A few years later, in 1891, the White League decided it was time to commemorate their bloody 1874 uprising, so they created the Battle of Liberty Place Monument. To bolster their message, they later added this inscription:

…having been elected governor and lieutenant-governor by the white people, [the Democrats] were duly installed by this overthrow of carpetbag government, ousting the usurpers, Governor Kellogg (white) and Lieutenant-Governor Antoine (colored). United States troops took over the state government and reinstated the usurpers but the national election of November 1876 recognized white supremacy in the South and gave us our state.

Battle of Liberty Place Monument, New Orleans, 1891. Photo in the public domain.

This monument became more and more inconvenient as time passed, and eventually it was declared a public nuisance by the city council. Although they dared not remove it altogether, they quietly transferred it to an out-of-the-way location.

Meanwhile, in Richmond, Virginia, the capital of the Confederacy and site of the second largest slave market in the South, White citizens were trying to recover from the shock of watching their Black neighbors parade through the city’s streets during the first couple of years after the war ended, commemorating the day the Confederates evacuated Richmond, the day they were no longer slaves. When Robert E. Lee died in 1870, according to one art historian, ex-Confederates planned to memorialize him, believing his image would symbolize, as they said, “liberties to be regained.” It took 20 years, but in 1890 Lee landed on a brand-new boulevard, Monument Avenue, and the unveiling of his enormous equestrian statue put many things right for the White citizens of Richmond. Within a few days of the statue’s dedication, most of the Black voters there had been removed from the voting rolls. A few years later, in 1902, Virginia installed a new constitution, mandating separate schools, poll taxes, and voter literacy requirements. Meanwhile, pro-Confederate demonstrations at the Lee statue became bolder year by year, with armies of uniformed veterans, battle flags flying, marching past 600 school children arranged in the shape of a giant Confederate battle flag.9 Until recently the Lee statue was the rallying point for annual Confederate Heritage Days parades. A Jefferson Davis monument and statues of J. E. B. Stuart and Stonewall Jackson soon followed Lee’s memorial.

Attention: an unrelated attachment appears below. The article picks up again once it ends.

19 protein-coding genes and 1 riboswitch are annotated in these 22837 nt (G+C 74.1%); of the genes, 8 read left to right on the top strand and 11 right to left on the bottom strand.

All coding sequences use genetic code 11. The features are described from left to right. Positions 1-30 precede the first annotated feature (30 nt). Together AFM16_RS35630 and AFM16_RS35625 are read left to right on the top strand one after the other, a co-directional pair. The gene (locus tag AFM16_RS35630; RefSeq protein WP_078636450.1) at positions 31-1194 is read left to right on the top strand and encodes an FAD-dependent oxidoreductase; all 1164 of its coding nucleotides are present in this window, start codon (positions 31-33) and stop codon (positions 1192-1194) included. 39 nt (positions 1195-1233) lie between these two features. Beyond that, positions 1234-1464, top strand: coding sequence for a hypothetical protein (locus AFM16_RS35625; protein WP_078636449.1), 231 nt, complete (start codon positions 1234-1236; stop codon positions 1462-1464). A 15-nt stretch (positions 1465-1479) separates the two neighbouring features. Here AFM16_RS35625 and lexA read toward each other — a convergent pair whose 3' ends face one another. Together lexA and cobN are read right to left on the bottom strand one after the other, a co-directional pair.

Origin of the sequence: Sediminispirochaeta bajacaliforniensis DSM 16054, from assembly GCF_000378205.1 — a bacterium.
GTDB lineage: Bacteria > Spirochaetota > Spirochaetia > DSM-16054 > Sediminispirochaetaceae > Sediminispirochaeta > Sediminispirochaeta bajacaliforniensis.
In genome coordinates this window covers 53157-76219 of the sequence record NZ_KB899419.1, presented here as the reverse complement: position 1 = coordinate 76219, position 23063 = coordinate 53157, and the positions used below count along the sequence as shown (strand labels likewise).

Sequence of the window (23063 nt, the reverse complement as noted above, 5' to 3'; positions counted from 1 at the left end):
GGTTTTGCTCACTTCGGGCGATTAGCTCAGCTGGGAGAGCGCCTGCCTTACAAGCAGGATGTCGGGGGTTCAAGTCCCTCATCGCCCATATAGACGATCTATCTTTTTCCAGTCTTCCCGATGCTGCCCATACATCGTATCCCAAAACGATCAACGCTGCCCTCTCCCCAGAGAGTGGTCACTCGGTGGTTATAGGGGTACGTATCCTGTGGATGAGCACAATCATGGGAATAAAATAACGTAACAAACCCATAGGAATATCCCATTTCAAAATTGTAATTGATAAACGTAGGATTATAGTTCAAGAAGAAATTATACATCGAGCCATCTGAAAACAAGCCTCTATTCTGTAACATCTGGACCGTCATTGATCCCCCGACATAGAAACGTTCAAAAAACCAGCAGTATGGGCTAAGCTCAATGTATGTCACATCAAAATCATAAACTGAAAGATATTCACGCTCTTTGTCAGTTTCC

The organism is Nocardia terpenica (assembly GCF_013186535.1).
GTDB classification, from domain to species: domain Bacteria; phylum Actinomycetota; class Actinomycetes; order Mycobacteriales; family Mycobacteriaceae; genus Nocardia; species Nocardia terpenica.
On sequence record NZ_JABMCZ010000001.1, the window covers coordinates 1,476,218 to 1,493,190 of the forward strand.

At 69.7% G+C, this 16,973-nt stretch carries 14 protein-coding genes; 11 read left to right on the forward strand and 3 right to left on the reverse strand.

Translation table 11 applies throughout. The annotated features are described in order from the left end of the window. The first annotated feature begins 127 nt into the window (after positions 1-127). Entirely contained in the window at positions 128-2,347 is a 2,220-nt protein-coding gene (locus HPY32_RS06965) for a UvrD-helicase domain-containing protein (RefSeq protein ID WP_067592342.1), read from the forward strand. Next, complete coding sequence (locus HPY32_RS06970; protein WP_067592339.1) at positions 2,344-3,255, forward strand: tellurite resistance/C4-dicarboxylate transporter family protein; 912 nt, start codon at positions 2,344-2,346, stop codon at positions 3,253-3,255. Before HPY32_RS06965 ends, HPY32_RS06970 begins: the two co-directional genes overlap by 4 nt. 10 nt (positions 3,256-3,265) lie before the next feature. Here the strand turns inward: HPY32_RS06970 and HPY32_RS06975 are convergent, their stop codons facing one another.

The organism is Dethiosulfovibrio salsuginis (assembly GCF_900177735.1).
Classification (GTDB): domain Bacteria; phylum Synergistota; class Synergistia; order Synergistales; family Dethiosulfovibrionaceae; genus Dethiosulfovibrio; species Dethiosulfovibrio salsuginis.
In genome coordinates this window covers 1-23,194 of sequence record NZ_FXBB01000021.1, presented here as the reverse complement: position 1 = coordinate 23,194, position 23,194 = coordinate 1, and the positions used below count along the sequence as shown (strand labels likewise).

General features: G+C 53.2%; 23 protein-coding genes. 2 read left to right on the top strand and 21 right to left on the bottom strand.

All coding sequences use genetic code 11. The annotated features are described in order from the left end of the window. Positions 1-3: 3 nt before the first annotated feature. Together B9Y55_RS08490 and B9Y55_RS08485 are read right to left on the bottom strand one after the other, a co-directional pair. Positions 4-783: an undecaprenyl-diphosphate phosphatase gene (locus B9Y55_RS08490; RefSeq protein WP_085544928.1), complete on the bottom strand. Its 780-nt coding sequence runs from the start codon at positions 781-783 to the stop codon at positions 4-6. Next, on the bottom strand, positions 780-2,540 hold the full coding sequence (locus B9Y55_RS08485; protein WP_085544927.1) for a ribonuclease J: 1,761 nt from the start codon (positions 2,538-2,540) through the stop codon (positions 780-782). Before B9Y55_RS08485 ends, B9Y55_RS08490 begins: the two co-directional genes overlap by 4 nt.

Robert E. Lee, Richmond, (Antonin Mercié, 1890). Photo courtesy of, public domain.

Stonewall Jackson Monument, Richmond, VA (Frederick William Sievers, 1919; removed 2020). Photo courtesy of, public domain.